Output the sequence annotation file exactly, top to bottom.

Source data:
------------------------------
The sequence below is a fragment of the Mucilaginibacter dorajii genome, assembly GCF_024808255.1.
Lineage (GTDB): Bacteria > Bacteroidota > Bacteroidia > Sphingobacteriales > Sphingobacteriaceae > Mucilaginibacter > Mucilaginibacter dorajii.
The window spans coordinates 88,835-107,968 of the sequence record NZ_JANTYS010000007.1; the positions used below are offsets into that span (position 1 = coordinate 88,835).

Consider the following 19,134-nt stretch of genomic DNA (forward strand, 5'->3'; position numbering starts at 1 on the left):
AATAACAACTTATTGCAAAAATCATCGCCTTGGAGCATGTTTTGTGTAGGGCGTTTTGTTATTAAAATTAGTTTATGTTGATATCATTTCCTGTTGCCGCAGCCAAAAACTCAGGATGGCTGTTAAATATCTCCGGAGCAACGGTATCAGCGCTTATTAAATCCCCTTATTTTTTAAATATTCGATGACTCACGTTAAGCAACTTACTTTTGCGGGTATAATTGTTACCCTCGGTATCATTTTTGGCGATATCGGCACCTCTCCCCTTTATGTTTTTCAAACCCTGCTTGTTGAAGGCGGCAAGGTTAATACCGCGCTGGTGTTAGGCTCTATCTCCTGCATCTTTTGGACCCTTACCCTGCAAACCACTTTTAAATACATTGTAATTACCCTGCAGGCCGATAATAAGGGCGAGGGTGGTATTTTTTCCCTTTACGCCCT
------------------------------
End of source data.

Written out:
The sequence below is a fragment of the Mucilaginibacter dorajii genome, assembly GCF_024808255.1.
Lineage (GTDB): Bacteria > Bacteroidota > Bacteroidia > Sphingobacteriales > Sphingobacteriaceae > Mucilaginibacter > Mucilaginibacter dorajii.
The window spans coordinates 88,835-107,968 of the sequence record NZ_JANTYS010000007.1; the positions used below are offsets into that span (position 1 = coordinate 88,835).

Consider the following 19,134-nt stretch of genomic DNA (forward strand, 5'->3'; position numbering starts at 1 on the left):
AATAACAACTTATTGCAAAAATCATCGCCTTGGAGCATGTTTTGTGTAGGGCGTTTTGTTATTAAAATTAGTTTATGTTGATATCATTTCCTGTTGCCGCAGCCAAAAACTCAGGATGGCTGTTAAATATCTCCGGAGCAACGGTATCAGCGCTTATTAAATCCCCTTATTTTTTAAATATTCGATGACTCACGTTAAGCAACTTACTTTTGCGGGTATAATTGTTACCCTCGGTATCATTTTTGGCGATATCGGCACCTCTCCCCTTTATGTTTTTCAAACCCTGCTTGTTGAAGGCGGCAAGGTTAATACCGCGCTGGTGTTAGGCTCTATCTCCTGCATCTTTTGGACCCTTACCCTGCAAACCACTTTTAAATACATTGTAATTACCCTGCAGGCCGATAATAAGGGCGAGGGTGGTATTTTTTCCCTTTACGCCCT